New York House map spurs anger, chaos
A new set of U.S. House district lines finalized Friday has set off a mad scramble among some of the most powerful politicians in New York, where decades of simmering feuds and rivalries are emerging ahead of a high-stakes August primary.
The new maps will force several unprecedented high-stakes match-ups between prominent Democratic power players after a state Supreme Court judge in a Republican stronghold struck down maps passed by New York’s Democratic-controlled legislature in Albany and appointed a special master to draw new ones.
Chief among those contests is the battle between Reps. Jerrold Nadler (D) and Carolyn Maloney (D), two members first elected in 1992 who chair full committees in Washington. The special master’s maps merged the cores of their districts along the Upper East Side and the Upper West Side, for decades divided by Central Park. Both said they would run in the newly drawn 12th Congressional District.
The showdown between such senior members is made all the more complicated by Suraj Patel (D), a former Obama administration aide running as a progressive who came within 3,300 votes of upsetting Maloney in the 2020 primary. Rana Abdelhamid (D), an activist backed by Justice Democrats, is also running for the seat.
“When it comes to Manhattan politics, it’s the clash of the titans,” said Evan Stavisky, a Democratic strategist who is unaligned in the race. Political organizations nurtured by Nadler and Maloney have borne a generation of New York City leaders. “Those organizations are now at war with each other.”
New lines drawn in the Hudson Valley also caused angst when Rep. Sean Patrick Maloney (D), who heads the Democratic Congressional Campaign Committee, announced he would run in a district that included less than half of his current constituents.
Maloney lives in the new district, but his decision seemed designed to preempt Rep. Mondaire Jones (D), a first-term congressman who would have been forced to choose between running against either Maloney or fellow first-term progressive Rep. Jamaal Bowman (D).
On Friday, Jones stunned New York political observers by skipping over several options to run instead for the remnants of Nadler’s old district in lower Manhattan and Brooklyn. That move will pit Jones, who is Black, against former New York City Mayor Bill de Blasio (D), state Assemblywoman Yuh-Line Niou (D), who is Taiwanese, and New York City Councilwoman Carlina Rivera (D), who is Latino.
“The biggest spotlight is on New York 10, where we have a district with no incumbent,” said Émilia Decaudin, a member of the New York State Democratic Committee who has kept close tabs on the new district lines. “That is an incredibly diverse set of communities.”
Sean Patrick Maloney’s move angered many Democrats in New York political circles. State Sen. Alessandra Biaggi (D) said she would challenge Maloney; Bowman, who ousted then-Rep. Eliot Engel (D) in the 2020 primary, said he would support Biaggi over Maloney. In an interview with The New York Times, Bowman called Maloney’s move “completely unacceptable for a leader of our party whose job it is to make sure that we maintain the majority.”
New York’s congressional delegation was already set for an unusual amount of upheaval this year. Four current representatives are retiring or running for other office, and two others have resigned or will resign: Rep. Tom Reed (R) quit to take a job on K Street, while Rep. Antonio Delgado (D) is resigning effective Wednesday to become New York’s lieutenant governor.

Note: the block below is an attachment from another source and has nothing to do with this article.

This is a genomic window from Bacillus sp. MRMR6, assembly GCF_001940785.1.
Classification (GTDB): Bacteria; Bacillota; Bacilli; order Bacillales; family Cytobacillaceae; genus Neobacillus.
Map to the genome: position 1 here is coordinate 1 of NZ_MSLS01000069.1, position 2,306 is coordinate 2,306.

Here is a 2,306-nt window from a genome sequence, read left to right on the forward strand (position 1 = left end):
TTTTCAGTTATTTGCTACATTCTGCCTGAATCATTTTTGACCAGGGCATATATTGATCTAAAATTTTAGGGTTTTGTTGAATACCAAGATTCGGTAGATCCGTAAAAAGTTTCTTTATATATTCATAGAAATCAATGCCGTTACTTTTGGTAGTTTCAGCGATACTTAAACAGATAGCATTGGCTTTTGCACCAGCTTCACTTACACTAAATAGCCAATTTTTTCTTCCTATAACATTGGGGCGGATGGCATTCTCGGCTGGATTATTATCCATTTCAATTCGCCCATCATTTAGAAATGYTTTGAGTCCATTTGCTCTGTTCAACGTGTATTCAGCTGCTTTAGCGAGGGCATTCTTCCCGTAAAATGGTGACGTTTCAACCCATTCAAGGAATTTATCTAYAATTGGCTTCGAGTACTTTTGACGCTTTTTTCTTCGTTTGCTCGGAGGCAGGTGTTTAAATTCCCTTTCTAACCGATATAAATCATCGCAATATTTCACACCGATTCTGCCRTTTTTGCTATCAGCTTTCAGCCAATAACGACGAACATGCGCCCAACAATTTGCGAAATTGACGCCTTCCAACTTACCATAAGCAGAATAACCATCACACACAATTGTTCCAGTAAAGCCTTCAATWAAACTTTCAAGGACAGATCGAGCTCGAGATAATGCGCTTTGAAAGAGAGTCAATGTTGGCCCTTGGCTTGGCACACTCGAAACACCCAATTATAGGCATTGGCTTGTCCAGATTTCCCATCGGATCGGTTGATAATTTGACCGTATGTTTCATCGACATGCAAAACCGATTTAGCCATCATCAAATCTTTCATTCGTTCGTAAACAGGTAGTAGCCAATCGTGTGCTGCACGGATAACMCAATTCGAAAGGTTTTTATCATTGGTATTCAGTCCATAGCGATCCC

Voters in three Long Island districts will elect new members after Reps. Lee Zeldin (R) and Tom Suozzi (D) launched bids for governor and Rep. Kathleen Rice (D) said she would retire.
Upstate, Rep. Chris Jacobs (R) will run for a district once held by Reed. Rep. Claudia Tenney (R) will run for a district currently held by Rep. John Katko (R), who is retiring.
The map lines represent a stark departure from redistricting trends in most other states, where Democrats and Republicans controlling the process worked to limit or eliminate competitive districts. The new maps in New York create at least eight districts in which either party could win, under the right circumstances.
“In the way that California kind of became the House battleground of 2018 and Texas was the House battleground of 2020, we’re looking at a decade in which New York, year after year, will be the center of the universe,” said Isaac Goldberg, a New York Democratic strategist. “Every other state went out of their way to remove these districts. New York is now the center of them.”
A decade ago, Democratic hopes of drawing an aggressive map were stymied when the legislature failed to reach agreement on new boundary lines. This time, with Democrats in total control of the process, the legislature passed a map that would have given them a strong chance of controlling 20 of 26 seats.
But Republicans challenged those maps in conservative Steuben County, where state Supreme Court Judge Patrick McAllister ruled the lines unconstitutional. McAllister tapped Jonathan Cervas, a Carnegie Mellon political scientist, as a special master tasked with redrawing lines.
The results upended many New York City districts, connecting the Upper East Side with the Upper West Side across Central Park, splitting Orthodox Jewish communities in Manhattan and Brooklyn and mixing other demographic groups in a city where ethnic politics remains crucial.
“You have to really miss the point of ethnic politics to think that the Chinese community is the same as the Pakistani community or the Pakistani community is the same as the Indian community or the Bangladeshi community,” Stavisky, the Democratic strategist, said. “When you’re talking about primaries in New York, what people sort themselves by is either ideology or demography. You underestimate ethnic politics in New York at your own peril.”
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